Whichever meat you use, it'll cut easier if you slice it into uniformly thin strips across the grain when the beef, pork, or poultry is lightly frozen. Mix up the marinade, immerse the slices of meat, and let it soak in the solution while you prepare your vegetable.
Wash the cauliflower or broccoli or cabbage hearts and cut it (or them) into bite-sized pieces. Then put some water and a steamer rack into your wok, place the chunks of vegetable on the rack, and steam them for about five to seven minutes after the water begins to boil (or until the vegetable bits are steamed through, but still crisp).
Set the steamed vegetable aside, empty the remaining water from the wok, place the pan back on its support ring, let it dry completely, and reheat the utensil to a fairly hot temperature. While the skillet is heating, mix the three tablespoons of soy sauce, the honey or sugar, and the cornstarch together with the half cup of water.
Finally, put the cooking oil in the wok, dump in the marinated meat (marinade and all), and fast-fry the slices until they're both tender and brown. At that point, pour in the steamed vegetable and stir-fry it with the meat as you add the soy sauce/honey (or sugar)/cornstarch/water mixture. Continue the stir-frying until the vegetable is heated through and a light, clear coating of brown cornstarch gravy covers everything. Serve with steaming brown rice.
If you don't have any cauliflower, broccoli, or cabbage hearts (or don't want to use them in this recipe), try leeks, bok choy, chard stems, or zucchini. Or mix a little of everything together! (Whenever you're steaming a combination of two or three or more vegetables, place the one with the firmest texture—and/or that is cut into the largest and thickest pieces—on your wok's rack first ... and so on down the line to the most delicate and/or finest sliced edible in the collection. That way everything will arrive at just the right level of steamed, crispy perfection at the same instant. Master this little trick, and you'll find that one big wok and a single steamer rack can save the washing of many pots.)
And if you want yet another variation for this dish, substitute your choice of sausage for the beef, pork, or chicken called for in the list of ingredients. (Or add the processed meat to one or more of the other three.) Just remember that the sausage has its own spicy flavor and won't need the marination.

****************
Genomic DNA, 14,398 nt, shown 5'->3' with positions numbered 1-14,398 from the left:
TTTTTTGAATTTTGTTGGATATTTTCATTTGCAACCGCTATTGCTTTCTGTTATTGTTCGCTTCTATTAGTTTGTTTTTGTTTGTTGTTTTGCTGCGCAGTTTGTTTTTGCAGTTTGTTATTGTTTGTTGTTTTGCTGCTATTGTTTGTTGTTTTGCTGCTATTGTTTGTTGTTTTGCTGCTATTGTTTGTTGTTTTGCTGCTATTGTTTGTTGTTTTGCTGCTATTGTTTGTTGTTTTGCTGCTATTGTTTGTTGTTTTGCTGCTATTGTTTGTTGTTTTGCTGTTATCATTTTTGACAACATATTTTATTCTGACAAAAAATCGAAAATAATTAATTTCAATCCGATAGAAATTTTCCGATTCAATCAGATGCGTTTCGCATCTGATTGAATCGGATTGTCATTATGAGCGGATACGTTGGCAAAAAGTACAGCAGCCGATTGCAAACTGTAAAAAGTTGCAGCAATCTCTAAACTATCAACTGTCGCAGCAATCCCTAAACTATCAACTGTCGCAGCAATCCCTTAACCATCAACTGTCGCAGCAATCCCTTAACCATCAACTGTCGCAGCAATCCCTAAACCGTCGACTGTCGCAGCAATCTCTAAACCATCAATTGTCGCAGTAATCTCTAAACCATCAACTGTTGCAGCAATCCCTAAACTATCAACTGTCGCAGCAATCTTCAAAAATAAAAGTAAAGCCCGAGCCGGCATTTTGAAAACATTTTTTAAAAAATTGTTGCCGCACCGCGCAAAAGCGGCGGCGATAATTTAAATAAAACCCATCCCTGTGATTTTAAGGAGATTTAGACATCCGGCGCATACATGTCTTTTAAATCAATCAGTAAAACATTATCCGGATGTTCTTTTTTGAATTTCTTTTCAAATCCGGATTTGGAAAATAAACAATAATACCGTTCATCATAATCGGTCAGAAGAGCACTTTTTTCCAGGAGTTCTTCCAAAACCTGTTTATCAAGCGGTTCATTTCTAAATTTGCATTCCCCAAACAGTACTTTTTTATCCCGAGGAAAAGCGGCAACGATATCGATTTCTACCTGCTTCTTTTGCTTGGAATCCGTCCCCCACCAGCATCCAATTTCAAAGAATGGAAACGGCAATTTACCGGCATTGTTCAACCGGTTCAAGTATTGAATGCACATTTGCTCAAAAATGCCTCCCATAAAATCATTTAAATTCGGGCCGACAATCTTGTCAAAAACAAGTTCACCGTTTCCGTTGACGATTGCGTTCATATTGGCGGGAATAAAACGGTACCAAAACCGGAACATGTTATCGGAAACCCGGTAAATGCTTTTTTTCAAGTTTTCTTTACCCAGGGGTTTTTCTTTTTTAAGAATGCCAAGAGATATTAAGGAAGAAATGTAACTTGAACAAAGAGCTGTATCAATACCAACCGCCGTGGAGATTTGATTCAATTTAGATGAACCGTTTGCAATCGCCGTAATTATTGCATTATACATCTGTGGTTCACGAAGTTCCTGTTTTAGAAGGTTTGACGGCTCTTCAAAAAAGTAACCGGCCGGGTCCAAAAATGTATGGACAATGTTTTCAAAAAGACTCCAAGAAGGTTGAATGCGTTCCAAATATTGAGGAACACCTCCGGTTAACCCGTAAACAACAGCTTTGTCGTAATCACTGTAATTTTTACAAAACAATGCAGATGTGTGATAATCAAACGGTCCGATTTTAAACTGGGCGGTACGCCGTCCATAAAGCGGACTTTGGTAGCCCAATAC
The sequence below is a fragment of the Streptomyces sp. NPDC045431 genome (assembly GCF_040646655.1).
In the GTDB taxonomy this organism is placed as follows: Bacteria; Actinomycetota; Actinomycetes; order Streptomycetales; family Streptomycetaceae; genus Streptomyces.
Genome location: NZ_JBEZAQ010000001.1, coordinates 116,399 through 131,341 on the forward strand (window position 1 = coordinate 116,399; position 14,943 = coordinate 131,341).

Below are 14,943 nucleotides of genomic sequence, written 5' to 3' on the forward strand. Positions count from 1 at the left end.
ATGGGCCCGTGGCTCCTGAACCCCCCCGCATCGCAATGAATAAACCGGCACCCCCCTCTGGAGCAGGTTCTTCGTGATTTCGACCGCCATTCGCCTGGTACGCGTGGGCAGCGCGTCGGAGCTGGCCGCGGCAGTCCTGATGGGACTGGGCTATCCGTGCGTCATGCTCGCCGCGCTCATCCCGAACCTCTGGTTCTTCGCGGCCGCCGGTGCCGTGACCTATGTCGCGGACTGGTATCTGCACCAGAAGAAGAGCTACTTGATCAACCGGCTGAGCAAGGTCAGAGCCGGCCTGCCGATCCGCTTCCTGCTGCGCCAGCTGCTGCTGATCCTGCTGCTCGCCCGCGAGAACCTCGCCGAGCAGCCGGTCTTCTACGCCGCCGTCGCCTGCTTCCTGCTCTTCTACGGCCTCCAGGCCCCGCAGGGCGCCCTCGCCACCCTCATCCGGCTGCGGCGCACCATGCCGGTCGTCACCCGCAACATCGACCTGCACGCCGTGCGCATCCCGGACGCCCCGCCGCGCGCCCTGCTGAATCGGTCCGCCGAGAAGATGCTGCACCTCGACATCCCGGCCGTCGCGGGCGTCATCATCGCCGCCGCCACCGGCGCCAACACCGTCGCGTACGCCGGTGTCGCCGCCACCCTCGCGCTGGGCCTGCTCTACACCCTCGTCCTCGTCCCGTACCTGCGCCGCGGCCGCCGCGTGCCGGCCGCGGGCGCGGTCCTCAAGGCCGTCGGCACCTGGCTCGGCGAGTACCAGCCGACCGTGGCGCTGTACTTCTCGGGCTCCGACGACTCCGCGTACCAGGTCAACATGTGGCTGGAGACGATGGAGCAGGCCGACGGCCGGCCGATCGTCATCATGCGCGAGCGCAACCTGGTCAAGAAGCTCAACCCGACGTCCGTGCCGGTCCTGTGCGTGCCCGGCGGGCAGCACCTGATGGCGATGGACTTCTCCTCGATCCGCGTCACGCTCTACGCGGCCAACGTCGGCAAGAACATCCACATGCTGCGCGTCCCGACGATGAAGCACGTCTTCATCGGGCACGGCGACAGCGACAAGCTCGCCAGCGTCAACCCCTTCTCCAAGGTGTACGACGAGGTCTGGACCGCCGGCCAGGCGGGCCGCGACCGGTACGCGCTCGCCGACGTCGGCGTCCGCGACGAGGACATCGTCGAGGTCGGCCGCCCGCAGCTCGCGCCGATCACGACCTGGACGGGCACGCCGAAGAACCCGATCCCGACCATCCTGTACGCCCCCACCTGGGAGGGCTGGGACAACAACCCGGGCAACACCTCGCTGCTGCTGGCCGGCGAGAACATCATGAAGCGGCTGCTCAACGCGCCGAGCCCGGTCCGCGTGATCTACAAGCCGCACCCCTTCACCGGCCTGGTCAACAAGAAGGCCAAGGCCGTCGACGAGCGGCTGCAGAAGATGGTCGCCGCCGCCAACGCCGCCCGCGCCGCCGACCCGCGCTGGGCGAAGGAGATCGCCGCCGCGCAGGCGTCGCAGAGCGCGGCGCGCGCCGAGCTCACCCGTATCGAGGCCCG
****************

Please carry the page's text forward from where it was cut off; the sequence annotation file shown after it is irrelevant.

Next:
Fast frying and quick steaming aren't the only tricks a wok has up its sleeve: The skillet makes a great deep-fryer too. In fact—thanks to the pan's concave shape—it seems to take less oil to create a given amount of usable deep-frying volume in a wok than in a straight-sided pot or skillet.
Have you ever tried tempura (Japanese-style batter frying)? It's an exceptionally easy method of cookery (especially when done in a wok). And talk about versatility! Almost anything edible can be batter fried: small pieces of meat, slices and slivers of boneless fish or shrimp, small whole onions, little chunks of eggplant, strips of zucchini, cut string beans, pieces and slices of pumpkin, yams, turnips, parsnips, potatoes, celery, radishes, oysters, chestnuts ... even sections of carrot tops and parsley.
The Japanese markets in most of the larger cities sell prepared tempura batter mix. Or you can make your own: Just stir one cup of whole wheat flour together with one to one and a quarter cups of cold water (put an ice cube in if you have to), one-half teaspoon of salt, and one egg (the egg is optional, try the batter both ways). Add flour or water to the coating as you work with it so that it spreads thinly and evenly over anything that is dipped into the solution. And keep the batter very cold as you use it (set the bowl holding the mixture down into a bowl of ice cubes if you can).
All the vegetables, meats, and other ingredients that you intend to batter-fry should be sliced, cubed, stripped, or diced into pieces that are no more than a quarter inch thick (some of the slices, of course, may be an inch or more across, but none should measure more than one-fourth inch thick).
Keep your cut vegetables chilled but dry, and dip each piece or slice into the batter before placing it in your wok's hot (very hot!) cooking oil. Strips and chunks of fish or meat should be rolled in white flour first and then dipped into the batter before being placed in the hot oil.
Beware of splatters (they burn!) as you put several chunks of the coated food into your wok and turn each one once with your long chopsticks. When the batch's batter has changed to a light golden-brown and every piece is fully crisped, use a handled lifting screen to raise the slices of meat and vegetables out of the oil. (Don't try to cook too many pieces at once. It will reduce the temperature of the cooking oil, extend the frying time, and make the batter tough instead of delightfully crunchy.)
Drain the cooked food on split-open brown paper bags and eat "as is," or with soy sauce or one of the commercial tempura sauces that are available in Asian grocery stores.
And for real fun, cut up your vegetables and meats before the meal, then show your family and/or guests how to dip and fry their own. (As long as you keep the food and batter cold, the cooking oil very hot, and caution everyone about splatters, you can't go wrong.) The dinner or supper will probably turn into one of the most memorable you've ever had.
I've been able to do little more than hint at the wok's many possibilities in this article, but I do hope that those hints have whetted your appetite for more information about this curious concave Chinese cooking vessel.
Honestly! A few experiments with one of these round-bottomed pans can change your entire outlook about food preparation and nutrition. C'mon. Give a wok a fry.
EDITOR'S NOTE: One very good and very inexpensive introduction to Chinese cooking that you might find interesting is How to Cook and Eat in Chinese, by Buwei Yang Chao (Vintage Paperbacks, a division of Random House).
You may also use the Bill Me option and pay $17.95 for 6 issues.